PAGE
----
Welcome to the psychological safety newsletter and thanks for subscribing. You rock. This week we have psychological safety at Apple, disability data, Relational Security and Thinking Tools. Enjoy, and have a great day!
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Psychological Safety In the Workplace:
This is an excellent piece from the Business Disability Forum about the need to feel safe in sharing disability status. Fundamentally, the request to employees for their disability ‘data’ is actually an invitation to individuals to be open about their identities and share their lived experiences with their employer and colleagues… and in order to do that, trust and psychological safety are key.
“Complaints about problematic managers or colleagues are frequently dismissed, and workers are afraid to criticize how the company does business.” – This is a very interesting piece in the NY Times about psychological safety at Apple.
The Martha Farrell Foundation (MFF), instituted to honour the memory of Dr. Martha Farrell – a renowned civil society leader who was killed in a terrorist attack in Afghanistan in 2015 – held the Martha Farrell Award for Excellence in Women’s Empowerment the last month. The Martha Farrell Awards recognise individuals and organisations that promote gender equality, and practice feminism in everyday life – work that Dr. Farrell actively promoted throughout her career. This is a great piece in Feminism India about organisations that are “Putting Employees At The Center Of Safety Efforts“.
This is an excellent healthcare related article about psychological safety and applying the concept of Relational Security: ‘the knowledge and understanding we have of a patient and of the environment, and the translation of that information into appropriate responses and care.“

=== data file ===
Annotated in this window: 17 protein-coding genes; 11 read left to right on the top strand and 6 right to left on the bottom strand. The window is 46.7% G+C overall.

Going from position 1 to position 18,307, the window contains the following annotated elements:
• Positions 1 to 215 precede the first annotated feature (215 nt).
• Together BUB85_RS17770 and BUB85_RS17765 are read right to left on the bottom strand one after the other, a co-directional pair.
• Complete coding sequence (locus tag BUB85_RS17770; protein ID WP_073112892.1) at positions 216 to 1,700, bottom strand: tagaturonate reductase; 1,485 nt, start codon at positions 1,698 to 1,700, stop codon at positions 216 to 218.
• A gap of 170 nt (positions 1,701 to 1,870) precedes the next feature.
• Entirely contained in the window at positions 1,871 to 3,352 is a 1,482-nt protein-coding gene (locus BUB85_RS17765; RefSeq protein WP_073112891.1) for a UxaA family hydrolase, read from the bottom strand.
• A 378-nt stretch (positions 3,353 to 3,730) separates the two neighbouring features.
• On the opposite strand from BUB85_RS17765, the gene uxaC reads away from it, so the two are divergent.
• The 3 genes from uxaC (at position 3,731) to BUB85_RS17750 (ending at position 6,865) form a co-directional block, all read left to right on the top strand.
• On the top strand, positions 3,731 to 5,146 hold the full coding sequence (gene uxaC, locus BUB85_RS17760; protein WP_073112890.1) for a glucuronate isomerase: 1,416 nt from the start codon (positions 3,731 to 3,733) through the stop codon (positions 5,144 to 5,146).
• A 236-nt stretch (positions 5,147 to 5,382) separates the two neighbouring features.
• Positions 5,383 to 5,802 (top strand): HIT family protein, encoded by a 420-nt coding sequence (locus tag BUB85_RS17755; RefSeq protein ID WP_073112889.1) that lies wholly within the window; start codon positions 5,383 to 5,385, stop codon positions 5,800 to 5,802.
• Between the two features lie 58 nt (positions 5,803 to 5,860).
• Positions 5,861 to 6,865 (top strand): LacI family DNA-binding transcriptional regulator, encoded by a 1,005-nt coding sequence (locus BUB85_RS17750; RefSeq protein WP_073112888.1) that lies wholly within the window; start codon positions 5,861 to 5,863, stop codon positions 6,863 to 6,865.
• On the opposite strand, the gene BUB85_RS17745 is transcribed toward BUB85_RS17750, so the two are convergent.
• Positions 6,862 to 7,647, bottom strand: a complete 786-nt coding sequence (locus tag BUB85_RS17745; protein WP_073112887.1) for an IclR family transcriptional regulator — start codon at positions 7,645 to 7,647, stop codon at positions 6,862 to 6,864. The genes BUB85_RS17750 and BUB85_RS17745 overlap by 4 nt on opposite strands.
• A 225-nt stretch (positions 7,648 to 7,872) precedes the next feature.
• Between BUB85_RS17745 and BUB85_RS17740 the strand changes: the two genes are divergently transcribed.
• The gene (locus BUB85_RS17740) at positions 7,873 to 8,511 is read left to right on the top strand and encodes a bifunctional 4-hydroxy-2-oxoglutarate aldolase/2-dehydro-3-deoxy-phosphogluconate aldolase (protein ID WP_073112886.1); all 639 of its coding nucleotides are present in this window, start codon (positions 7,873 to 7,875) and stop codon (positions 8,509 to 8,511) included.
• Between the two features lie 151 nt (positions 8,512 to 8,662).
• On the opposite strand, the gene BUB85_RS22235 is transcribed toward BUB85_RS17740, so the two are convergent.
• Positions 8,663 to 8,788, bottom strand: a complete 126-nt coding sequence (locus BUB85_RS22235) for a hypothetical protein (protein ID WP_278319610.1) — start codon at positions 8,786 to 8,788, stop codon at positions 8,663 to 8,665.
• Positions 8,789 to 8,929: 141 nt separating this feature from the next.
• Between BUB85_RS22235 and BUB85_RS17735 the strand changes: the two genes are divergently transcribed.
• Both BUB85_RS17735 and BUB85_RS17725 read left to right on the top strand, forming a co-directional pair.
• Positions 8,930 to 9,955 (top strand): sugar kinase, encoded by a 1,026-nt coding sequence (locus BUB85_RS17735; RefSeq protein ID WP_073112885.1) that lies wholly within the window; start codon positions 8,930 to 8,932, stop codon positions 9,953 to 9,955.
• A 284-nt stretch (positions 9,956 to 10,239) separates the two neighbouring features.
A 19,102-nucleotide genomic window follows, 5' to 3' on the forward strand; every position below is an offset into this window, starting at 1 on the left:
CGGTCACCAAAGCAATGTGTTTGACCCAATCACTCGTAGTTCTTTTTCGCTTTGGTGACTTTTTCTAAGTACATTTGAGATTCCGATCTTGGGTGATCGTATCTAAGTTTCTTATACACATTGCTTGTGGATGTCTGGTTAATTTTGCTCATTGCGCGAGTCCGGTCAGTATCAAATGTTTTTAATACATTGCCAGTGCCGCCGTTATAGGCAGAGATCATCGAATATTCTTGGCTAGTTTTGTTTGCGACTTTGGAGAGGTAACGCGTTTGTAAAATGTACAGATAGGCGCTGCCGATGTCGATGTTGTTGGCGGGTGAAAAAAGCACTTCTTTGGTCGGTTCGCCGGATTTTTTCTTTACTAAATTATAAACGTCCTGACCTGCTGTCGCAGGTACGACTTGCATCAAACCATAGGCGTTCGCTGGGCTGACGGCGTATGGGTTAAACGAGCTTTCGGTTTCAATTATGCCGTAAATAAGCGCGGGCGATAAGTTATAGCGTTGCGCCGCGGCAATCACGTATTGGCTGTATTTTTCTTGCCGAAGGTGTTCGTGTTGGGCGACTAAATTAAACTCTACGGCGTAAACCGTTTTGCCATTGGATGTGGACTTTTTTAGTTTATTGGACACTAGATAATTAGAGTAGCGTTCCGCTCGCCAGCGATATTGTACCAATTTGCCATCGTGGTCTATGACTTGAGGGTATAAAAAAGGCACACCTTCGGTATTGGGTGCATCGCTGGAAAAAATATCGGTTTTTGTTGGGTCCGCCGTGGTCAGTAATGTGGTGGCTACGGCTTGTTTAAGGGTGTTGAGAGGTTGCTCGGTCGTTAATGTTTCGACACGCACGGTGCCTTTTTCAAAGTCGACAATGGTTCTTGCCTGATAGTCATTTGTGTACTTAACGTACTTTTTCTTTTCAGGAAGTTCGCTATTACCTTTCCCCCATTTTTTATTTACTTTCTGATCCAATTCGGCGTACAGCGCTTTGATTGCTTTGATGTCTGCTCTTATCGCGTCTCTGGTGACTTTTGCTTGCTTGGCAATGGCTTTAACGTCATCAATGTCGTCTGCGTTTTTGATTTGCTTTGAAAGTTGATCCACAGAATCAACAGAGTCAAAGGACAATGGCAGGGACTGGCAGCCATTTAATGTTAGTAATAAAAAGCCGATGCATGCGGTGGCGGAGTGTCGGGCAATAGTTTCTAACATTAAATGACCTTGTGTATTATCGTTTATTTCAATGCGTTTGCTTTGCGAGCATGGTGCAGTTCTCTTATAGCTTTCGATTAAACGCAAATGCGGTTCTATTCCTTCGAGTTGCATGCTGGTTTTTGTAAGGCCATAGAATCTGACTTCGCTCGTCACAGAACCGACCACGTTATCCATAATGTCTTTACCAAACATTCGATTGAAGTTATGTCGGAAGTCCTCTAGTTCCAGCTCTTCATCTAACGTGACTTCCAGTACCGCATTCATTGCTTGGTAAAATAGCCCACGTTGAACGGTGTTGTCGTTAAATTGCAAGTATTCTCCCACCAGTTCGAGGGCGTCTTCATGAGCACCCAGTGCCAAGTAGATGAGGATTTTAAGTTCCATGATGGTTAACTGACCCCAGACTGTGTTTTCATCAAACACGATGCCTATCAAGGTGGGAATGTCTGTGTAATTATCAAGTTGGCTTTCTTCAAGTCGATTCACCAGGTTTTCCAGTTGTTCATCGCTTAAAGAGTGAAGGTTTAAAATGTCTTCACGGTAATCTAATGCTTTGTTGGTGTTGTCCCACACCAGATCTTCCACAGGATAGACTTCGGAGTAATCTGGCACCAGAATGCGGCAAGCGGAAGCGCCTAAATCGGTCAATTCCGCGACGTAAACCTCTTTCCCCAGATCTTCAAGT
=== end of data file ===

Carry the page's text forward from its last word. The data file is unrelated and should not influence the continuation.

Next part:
There are near-infinite articles out there telling us all how to say “no” to extra work or committing to something we don’t have time for, but here’s a good take with actual advice rather than platitudes: How to Say “No” After Saying “Yes”.
“The world is not always a fair place, but workplace environments should demand mutual respect and tolerance of others, as well as foster an environment of belonging.” Good article here in the Chief Executive about fostering psychological safety in the workplace.
Psychological Safety Theory, Research and Opinion:
In this episode of “12 Geniuses” podcast from 2019, Simone Bhan Ahuja talks about Creating a Culture of Innovation, psychological safety in the workplace, innovation therapy, and systematic approaches to innovation.Here’s a good synthesis of research into psychological safety in healthcare settings: The presence and potential impact of psychological safety in the healthcare setting: an evidence synthesis. Some good points providing further evidential foundations for the outcomes of high or low psychological safety, particularly in clinical settings.
This is an interesting episode of Be Yourself, Back Yourself & Make it Happen with Monique Carayol, with Satvinder Aulak and Rubi Gubara-Sannie, discussing conflict, inclusivity, and understanding psychological safety & intersectionality.
Things to do and try:
Here’s a great suite of resources from NHS England with practical tools and methods to aid spread and adoption of innovations to improve health and care outcomes and patient and staff experience.
And here is a piece from the Scrum Master Toolbox exploring a possible retrospective format around creating the understanding of and the actions that lead to psychological safety in the team.
This week’s “poem”:
Thanks to Matt Takane of Red Hat for this week’s great suggestion.
Man in the Mirror, Michael Jackson (lyrics by Glen Ballard and Siedah Garrett)
I’m starting with the man in the mirror
I’m asking him to change his ways
And no message could have been any clearer
If you want to make the world a better place
Take a look at yourself, and then make a change
Listen on Youtube
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